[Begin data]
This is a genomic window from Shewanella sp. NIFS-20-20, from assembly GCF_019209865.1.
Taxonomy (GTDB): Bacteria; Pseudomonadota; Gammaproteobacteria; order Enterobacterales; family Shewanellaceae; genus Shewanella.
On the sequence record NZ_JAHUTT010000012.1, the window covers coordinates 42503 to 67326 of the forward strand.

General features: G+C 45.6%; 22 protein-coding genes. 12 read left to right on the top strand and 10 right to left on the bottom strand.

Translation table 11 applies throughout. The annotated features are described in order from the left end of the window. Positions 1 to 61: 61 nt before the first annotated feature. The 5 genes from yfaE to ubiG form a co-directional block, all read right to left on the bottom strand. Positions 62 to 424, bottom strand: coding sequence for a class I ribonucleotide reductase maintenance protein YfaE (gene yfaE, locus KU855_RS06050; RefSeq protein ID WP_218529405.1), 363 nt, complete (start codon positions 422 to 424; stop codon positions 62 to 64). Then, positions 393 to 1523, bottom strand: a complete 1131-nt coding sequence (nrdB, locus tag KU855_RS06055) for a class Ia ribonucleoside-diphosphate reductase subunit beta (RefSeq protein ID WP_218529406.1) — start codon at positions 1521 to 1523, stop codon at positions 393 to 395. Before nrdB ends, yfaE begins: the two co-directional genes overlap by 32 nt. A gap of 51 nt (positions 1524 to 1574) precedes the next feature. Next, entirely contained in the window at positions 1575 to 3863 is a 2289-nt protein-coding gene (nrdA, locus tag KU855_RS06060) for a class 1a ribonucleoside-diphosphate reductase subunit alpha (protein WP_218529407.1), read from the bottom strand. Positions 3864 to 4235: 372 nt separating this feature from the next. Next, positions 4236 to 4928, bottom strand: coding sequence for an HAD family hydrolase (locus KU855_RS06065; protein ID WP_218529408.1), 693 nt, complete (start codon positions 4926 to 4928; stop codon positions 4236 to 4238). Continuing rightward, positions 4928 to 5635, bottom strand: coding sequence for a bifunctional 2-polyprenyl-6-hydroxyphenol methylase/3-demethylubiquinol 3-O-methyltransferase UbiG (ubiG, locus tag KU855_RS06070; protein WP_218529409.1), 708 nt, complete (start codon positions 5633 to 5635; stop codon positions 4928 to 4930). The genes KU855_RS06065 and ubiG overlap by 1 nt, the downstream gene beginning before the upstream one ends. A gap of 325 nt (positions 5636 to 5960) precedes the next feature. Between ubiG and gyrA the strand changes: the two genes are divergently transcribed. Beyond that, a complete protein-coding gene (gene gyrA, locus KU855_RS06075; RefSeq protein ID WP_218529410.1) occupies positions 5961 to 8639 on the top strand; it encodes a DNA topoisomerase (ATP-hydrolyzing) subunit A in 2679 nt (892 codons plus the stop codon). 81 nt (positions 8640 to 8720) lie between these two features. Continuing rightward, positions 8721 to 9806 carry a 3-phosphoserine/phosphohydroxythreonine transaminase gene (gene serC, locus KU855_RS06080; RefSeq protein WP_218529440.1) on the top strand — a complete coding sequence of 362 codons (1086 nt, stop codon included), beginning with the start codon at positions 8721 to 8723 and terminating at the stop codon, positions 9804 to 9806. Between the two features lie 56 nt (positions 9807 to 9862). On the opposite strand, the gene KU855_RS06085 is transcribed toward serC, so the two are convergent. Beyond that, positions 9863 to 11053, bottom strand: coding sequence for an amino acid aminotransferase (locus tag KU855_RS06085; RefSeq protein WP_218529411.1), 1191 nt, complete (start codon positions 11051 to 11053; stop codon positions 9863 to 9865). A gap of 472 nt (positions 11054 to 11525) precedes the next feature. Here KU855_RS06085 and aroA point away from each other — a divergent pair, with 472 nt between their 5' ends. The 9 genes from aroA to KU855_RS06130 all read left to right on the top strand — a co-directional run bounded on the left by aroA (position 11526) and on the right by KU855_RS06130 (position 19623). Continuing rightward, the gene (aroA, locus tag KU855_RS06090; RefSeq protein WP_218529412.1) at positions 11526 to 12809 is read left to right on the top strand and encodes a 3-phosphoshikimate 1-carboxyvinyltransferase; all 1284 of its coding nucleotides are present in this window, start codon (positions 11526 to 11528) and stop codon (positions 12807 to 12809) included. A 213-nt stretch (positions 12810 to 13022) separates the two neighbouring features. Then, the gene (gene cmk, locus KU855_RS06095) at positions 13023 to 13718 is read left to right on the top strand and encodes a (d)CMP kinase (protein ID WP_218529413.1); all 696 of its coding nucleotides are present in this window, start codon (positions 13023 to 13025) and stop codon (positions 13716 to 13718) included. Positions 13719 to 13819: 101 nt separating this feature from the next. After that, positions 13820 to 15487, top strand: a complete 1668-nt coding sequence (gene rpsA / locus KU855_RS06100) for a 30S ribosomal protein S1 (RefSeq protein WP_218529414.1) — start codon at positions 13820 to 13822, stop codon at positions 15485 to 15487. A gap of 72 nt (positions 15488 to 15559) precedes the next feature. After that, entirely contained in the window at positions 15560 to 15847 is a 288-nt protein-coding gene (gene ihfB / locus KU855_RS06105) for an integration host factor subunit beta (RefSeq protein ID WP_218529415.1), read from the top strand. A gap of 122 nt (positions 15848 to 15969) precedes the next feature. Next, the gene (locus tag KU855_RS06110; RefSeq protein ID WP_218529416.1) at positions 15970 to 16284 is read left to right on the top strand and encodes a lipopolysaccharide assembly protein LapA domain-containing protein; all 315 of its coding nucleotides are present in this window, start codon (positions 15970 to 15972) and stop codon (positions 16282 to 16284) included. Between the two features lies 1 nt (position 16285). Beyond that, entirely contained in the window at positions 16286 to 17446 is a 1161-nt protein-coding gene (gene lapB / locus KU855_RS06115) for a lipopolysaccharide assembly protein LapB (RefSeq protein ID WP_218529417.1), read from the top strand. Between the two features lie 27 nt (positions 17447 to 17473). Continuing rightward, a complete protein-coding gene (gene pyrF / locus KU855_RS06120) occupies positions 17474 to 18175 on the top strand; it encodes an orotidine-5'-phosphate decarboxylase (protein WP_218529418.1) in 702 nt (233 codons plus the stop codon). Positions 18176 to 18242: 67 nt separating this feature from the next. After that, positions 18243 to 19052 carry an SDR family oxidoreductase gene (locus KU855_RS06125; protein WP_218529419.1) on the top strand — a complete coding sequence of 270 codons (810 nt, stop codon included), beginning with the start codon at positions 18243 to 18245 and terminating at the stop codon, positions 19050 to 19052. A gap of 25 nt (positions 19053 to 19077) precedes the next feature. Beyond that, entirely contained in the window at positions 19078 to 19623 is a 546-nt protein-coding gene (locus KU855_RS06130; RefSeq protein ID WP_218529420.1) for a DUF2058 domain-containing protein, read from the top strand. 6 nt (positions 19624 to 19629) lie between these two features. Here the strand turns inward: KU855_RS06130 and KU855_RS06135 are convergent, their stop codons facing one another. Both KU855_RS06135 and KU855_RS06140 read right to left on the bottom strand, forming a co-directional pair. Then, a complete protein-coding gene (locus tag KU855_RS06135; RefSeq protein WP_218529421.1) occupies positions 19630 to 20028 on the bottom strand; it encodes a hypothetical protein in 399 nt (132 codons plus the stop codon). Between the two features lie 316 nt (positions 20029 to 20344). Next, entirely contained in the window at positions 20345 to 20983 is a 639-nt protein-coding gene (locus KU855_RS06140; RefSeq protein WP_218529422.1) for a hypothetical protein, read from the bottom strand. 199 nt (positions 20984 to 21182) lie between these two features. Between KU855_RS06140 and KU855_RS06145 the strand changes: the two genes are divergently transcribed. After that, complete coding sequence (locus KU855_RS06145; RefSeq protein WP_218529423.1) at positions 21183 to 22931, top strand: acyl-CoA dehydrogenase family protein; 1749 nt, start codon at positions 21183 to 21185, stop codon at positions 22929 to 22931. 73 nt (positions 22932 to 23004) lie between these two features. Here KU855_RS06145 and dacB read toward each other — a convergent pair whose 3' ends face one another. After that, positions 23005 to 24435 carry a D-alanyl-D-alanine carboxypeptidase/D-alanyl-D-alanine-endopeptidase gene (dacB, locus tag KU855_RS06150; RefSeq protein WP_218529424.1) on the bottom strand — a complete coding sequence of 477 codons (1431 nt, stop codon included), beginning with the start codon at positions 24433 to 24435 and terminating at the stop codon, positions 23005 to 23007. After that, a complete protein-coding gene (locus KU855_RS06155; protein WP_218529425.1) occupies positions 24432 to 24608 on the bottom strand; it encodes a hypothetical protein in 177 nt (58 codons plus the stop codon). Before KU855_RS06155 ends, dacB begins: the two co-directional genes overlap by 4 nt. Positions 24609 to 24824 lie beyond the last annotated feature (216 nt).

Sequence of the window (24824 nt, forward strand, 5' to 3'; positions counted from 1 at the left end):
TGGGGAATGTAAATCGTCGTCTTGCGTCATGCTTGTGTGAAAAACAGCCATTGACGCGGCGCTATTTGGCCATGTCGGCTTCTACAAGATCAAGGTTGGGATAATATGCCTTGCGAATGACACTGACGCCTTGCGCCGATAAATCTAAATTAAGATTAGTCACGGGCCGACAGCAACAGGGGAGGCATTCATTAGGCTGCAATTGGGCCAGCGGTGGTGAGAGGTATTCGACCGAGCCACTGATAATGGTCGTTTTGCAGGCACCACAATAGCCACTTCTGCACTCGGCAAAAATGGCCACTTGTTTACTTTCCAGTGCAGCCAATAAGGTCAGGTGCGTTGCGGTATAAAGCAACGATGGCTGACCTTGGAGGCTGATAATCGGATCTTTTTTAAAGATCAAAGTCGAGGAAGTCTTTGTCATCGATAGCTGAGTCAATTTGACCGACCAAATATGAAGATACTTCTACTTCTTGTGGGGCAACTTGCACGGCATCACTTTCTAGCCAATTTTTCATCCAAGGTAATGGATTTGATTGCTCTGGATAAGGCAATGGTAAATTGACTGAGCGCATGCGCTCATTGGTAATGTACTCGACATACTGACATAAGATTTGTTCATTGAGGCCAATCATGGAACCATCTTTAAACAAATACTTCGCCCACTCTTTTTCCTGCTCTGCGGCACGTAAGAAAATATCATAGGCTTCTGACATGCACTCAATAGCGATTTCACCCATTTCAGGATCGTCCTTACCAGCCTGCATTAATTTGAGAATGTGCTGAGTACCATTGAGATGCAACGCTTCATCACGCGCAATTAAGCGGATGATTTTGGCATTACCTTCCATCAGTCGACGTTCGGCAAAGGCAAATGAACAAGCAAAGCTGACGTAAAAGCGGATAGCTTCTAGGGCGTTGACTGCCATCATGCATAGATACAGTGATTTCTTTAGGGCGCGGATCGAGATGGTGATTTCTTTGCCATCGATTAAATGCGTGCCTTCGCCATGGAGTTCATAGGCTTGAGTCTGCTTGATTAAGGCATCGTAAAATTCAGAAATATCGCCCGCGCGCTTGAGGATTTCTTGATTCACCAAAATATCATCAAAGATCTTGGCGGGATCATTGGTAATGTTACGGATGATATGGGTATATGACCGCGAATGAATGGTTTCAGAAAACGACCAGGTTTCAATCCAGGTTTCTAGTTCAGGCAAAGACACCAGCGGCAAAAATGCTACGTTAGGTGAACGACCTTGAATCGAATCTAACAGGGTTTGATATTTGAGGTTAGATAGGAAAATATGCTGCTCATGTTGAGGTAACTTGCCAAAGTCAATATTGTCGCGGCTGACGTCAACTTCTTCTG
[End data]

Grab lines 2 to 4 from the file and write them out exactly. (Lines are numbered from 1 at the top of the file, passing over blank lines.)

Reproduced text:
Taxonomy (GTDB): Bacteria; Pseudomonadota; Gammaproteobacteria; order Enterobacterales; family Shewanellaceae; genus Shewanella.
On the sequence record NZ_JAHUTT010000012.1, the window covers coordinates 42503 to 67326 of the forward strand.

General features: G+C 45.6%; 22 protein-coding genes. 12 read left to right on the top strand and 10 right to left on the bottom strand.